Dismiss Notice
Join Physics Forums Today!
The friendliest, high quality science and math community on the planet! Everyone who loves science is here!

Homework Help: Cross Products

  1. Oct 17, 2011 #1
    1. The problem statement, all variables and given/known data
    A particle is moving along the path c(t) = <cos(t),sin(t),2t>. Suppose its acceleration a(t) is given by a(t) = v(t) x B where v(t) is the velocity and B(x,y,z) is a constant vector (i.e. independent of (x,y,z)).

    Find v(t) and a(t)
    Find B?

    2. Relevant equations

    3. The attempt at a solution
    Finding v(t) is relatively simple: v(t) = <-sint(t),cos(t),2>. Finding a(t) is more tricky and I don't know how to begin. I would be appreciative of at least the first step.
  2. jcsd
  3. Oct 17, 2011 #2


    User Avatar
    Science Advisor
    Homework Helper

    You found the velocity v(t) by taking the first derivative of c(t), v(t)=c'(t) right? The acceleration is the derivative of the velocity. Why is that trickier?
  4. Oct 17, 2011 #3


    User Avatar
    Staff Emeritus
    Science Advisor
    Homework Helper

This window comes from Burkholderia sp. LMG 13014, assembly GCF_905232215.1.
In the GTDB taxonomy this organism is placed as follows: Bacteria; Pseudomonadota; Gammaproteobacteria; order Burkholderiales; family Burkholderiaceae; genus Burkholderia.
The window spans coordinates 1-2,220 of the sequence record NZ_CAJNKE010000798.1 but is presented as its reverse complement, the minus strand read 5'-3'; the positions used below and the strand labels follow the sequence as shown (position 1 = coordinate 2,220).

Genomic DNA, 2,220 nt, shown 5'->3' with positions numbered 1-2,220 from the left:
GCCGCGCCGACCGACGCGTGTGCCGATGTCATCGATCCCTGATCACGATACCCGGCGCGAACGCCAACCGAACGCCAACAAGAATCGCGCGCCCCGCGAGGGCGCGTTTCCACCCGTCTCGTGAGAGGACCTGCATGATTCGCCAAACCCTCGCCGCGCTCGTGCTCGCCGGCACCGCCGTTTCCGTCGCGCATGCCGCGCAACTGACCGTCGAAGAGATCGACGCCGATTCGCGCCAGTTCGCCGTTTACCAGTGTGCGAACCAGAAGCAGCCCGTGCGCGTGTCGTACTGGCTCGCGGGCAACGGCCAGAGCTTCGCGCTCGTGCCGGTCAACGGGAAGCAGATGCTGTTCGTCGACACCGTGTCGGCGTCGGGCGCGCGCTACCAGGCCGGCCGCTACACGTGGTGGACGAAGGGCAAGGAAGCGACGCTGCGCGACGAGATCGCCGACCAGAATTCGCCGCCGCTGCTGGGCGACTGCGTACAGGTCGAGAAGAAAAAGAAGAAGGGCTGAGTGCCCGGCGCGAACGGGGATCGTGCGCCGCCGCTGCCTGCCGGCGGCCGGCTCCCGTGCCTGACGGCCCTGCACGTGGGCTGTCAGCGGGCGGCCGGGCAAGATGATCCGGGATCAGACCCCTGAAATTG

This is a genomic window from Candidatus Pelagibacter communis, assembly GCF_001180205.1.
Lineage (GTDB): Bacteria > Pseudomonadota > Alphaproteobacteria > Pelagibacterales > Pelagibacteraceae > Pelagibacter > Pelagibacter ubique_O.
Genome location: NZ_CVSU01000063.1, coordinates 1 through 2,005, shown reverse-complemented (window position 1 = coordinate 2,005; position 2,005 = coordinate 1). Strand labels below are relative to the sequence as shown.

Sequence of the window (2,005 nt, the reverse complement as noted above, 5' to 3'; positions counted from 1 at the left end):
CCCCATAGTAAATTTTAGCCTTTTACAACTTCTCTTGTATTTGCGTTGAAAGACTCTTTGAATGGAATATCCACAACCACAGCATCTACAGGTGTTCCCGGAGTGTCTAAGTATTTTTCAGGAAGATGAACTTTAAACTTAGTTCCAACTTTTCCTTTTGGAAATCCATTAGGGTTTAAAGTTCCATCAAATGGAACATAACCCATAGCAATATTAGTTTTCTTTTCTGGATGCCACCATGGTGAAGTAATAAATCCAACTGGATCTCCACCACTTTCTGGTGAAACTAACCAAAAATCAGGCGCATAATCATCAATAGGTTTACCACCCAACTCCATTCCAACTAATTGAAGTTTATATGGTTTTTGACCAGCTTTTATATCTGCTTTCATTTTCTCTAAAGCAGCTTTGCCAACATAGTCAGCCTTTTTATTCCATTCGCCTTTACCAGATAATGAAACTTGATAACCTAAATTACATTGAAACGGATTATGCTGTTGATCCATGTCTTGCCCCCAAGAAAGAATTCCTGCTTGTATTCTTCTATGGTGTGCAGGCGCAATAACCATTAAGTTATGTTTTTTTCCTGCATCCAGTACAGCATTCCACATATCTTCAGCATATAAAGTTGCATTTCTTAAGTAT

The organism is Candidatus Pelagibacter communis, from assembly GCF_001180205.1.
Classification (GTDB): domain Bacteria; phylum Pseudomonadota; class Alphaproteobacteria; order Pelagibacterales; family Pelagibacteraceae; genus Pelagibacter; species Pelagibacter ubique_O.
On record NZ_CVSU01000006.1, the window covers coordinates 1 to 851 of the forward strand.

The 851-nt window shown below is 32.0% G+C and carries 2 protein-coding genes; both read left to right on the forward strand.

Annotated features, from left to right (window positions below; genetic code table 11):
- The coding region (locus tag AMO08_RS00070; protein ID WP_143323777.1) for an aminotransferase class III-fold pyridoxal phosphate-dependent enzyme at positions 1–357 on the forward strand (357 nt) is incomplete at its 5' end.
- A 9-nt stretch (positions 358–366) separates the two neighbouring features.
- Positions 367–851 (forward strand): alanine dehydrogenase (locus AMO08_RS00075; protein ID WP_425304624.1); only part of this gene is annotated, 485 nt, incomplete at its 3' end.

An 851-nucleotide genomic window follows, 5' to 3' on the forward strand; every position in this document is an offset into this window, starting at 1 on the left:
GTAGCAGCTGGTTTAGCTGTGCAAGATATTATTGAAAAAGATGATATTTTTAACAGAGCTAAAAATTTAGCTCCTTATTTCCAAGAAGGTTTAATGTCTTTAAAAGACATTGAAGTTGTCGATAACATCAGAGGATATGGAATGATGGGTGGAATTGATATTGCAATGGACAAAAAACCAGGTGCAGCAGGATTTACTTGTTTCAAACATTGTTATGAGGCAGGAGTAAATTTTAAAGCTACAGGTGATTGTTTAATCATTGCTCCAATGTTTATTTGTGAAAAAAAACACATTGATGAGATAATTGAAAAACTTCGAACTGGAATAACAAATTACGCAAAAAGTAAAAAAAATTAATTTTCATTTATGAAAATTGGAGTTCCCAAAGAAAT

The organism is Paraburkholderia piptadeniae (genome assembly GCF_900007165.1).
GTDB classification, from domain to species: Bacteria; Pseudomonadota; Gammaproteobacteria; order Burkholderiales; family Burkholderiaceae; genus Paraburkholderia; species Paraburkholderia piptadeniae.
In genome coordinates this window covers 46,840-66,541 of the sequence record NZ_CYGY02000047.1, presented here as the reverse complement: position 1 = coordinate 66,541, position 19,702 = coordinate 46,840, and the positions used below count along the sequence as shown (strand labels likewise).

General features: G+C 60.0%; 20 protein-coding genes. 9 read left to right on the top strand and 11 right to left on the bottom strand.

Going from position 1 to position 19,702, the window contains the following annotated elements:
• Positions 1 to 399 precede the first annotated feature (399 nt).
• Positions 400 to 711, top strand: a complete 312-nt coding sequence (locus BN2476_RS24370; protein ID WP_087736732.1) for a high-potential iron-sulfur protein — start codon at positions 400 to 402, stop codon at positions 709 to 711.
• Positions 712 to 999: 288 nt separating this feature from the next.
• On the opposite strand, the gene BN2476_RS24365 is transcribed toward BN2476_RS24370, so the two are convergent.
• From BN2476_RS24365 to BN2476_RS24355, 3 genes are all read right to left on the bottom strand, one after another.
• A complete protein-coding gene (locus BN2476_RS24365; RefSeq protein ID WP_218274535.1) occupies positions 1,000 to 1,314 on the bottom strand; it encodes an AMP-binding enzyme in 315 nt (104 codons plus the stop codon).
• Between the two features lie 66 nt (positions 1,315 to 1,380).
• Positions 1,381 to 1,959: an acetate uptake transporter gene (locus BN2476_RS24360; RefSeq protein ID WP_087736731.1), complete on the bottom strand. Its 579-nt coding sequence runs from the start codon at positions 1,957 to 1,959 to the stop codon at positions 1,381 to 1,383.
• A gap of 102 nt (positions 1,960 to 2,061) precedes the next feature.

Gold Member

    Well, how did you find v(t) ?

    a(t) has the same relationship to v(t) as v(t) has with c(t).

    So, if finding v(t) from c(t) was easy, finding a(t) from v(t) should be equally easy, maybe easier.
  5. Oct 17, 2011 #4
    I don't understand a(t) as simply being the derivative of v(t). That would be easy. Instead, I see a(t) as being defined as the cross product of v(t) with some vector B. Given this definition, how can I assume that a(t) = v'(t)?
  6. Oct 17, 2011 #5


    User Avatar
    Science Advisor
    Homework Helper

    v(t) and a(t) you find the usual way. a(t)=v(t) x B isn't a definition of a(t), it's a definition of B. Try and find B from that.
  7. Oct 17, 2011 #6
    Okay, that makes sense. Thank you!

    But another question: Suppose we have the surface, S, which is defined by x^2 + y^2 - z^2 + 1 = 0, and the plane, H, x - 3z = 0. I want to find all the points on S where the tangent plane is parallel to H. Here's how I tried to approach this:

    I know the vector normal to H is <1,0,-3>. Therefore, are points on S which have gradients that point in the same direction as <1,0,-3> should be parallel. So, finding the gradient of S gives

    graf f = <2x,2y,-2z> = <1,0,-3>, so,

    x = 1/2
    y = 0
    z = 3/2, so, the point (.5,0,1.5) should satisfy the condition, right? Except then I realize that this point doesn't lie on the surface S. So I don't know how to proceed.
  8. Oct 17, 2011 #7


    User Avatar
    Science Advisor
    Homework Helper

    Two vectors can point in the same direction without having the same components. c*<1,0,-3> for any constant c is also parallel to <1,0,-3>, right?
Share this great discussion with others via Reddit, Google+, Twitter, or Facebook